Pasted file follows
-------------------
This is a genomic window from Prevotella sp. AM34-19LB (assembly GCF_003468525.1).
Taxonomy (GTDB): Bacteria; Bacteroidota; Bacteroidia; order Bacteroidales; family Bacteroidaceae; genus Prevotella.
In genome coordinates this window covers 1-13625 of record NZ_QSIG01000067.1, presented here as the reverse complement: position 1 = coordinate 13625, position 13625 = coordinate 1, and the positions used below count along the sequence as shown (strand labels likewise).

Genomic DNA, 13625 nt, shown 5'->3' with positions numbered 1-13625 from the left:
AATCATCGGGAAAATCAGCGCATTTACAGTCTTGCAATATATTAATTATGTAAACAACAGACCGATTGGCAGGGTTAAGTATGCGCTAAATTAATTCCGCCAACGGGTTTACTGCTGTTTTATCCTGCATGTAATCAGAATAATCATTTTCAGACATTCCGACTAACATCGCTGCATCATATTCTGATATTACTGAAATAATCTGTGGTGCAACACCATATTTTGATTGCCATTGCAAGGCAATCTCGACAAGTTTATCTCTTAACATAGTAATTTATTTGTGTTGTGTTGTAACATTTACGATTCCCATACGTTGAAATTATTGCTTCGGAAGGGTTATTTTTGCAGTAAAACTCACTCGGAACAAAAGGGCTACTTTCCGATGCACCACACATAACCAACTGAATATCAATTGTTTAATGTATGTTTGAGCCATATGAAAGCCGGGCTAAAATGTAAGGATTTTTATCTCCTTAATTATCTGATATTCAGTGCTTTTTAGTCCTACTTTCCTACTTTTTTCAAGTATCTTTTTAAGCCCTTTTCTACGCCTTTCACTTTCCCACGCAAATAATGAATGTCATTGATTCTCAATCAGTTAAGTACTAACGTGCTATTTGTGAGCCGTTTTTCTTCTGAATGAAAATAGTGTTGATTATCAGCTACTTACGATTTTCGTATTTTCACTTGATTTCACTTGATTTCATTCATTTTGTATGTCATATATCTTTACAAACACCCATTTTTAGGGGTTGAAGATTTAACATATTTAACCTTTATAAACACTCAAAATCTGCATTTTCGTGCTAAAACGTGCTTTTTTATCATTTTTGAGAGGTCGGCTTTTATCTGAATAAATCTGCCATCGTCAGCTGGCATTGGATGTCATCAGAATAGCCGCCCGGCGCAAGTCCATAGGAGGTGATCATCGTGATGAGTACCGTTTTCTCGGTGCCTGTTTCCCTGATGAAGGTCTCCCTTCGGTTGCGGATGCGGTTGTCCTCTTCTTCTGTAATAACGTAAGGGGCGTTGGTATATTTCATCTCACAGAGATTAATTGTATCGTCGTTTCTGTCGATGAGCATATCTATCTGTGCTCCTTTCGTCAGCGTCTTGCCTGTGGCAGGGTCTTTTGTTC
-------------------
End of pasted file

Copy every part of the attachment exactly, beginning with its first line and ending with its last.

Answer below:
This is a genomic window from Prevotella sp. AM34-19LB (assembly GCF_003468525.1).
Taxonomy (GTDB): Bacteria; Bacteroidota; Bacteroidia; order Bacteroidales; family Bacteroidaceae; genus Prevotella.
In genome coordinates this window covers 1-13625 of record NZ_QSIG01000067.1, presented here as the reverse complement: position 1 = coordinate 13625, position 13625 = coordinate 1, and the positions used below count along the sequence as shown (strand labels likewise).

Genomic DNA, 13625 nt, shown 5'->3' with positions numbered 1-13625 from the left:
AATCATCGGGAAAATCAGCGCATTTACAGTCTTGCAATATATTAATTATGTAAACAACAGACCGATTGGCAGGGTTAAGTATGCGCTAAATTAATTCCGCCAACGGGTTTACTGCTGTTTTATCCTGCATGTAATCAGAATAATCATTTTCAGACATTCCGACTAACATCGCTGCATCATATTCTGATATTACTGAAATAATCTGTGGTGCAACACCATATTTTGATTGCCATTGCAAGGCAATCTCGACAAGTTTATCTCTTAACATAGTAATTTATTTGTGTTGTGTTGTAACATTTACGATTCCCATACGTTGAAATTATTGCTTCGGAAGGGTTATTTTTGCAGTAAAACTCACTCGGAACAAAAGGGCTACTTTCCGATGCACCACACATAACCAACTGAATATCAATTGTTTAATGTATGTTTGAGCCATATGAAAGCCGGGCTAAAATGTAAGGATTTTTATCTCCTTAATTATCTGATATTCAGTGCTTTTTAGTCCTACTTTCCTACTTTTTTCAAGTATCTTTTTAAGCCCTTTTCTACGCCTTTCACTTTCCCACGCAAATAATGAATGTCATTGATTCTCAATCAGTTAAGTACTAACGTGCTATTTGTGAGCCGTTTTTCTTCTGAATGAAAATAGTGTTGATTATCAGCTACTTACGATTTTCGTATTTTCACTTGATTTCACTTGATTTCATTCATTTTGTATGTCATATATCTTTACAAACACCCATTTTTAGGGGTTGAAGATTTAACATATTTAACCTTTATAAACACTCAAAATCTGCATTTTCGTGCTAAAACGTGCTTTTTTATCATTTTTGAGAGGTCGGCTTTTATCTGAATAAATCTGCCATCGTCAGCTGGCATTGGATGTCATCAGAATAGCCGCCCGGCGCAAGTCCATAGGAGGTGATCATCGTGATGAGTACCGTTTTCTCGGTGCCTGTTTCCCTGATGAAGGTCTCCCTTCGGTTGCGGATGCGGTTGTCCTCTTCTTCTGTAATAACGTAAGGGGCGTTGGTATATTTCATCTCACAGAGATTAATTGTATCGTCGTTTCTGTCGATGAGCATATCTATCTGTGCTCCTTTCGTCAGCGTCTTGCCTGTGGCAGGGTCTTTTGTTC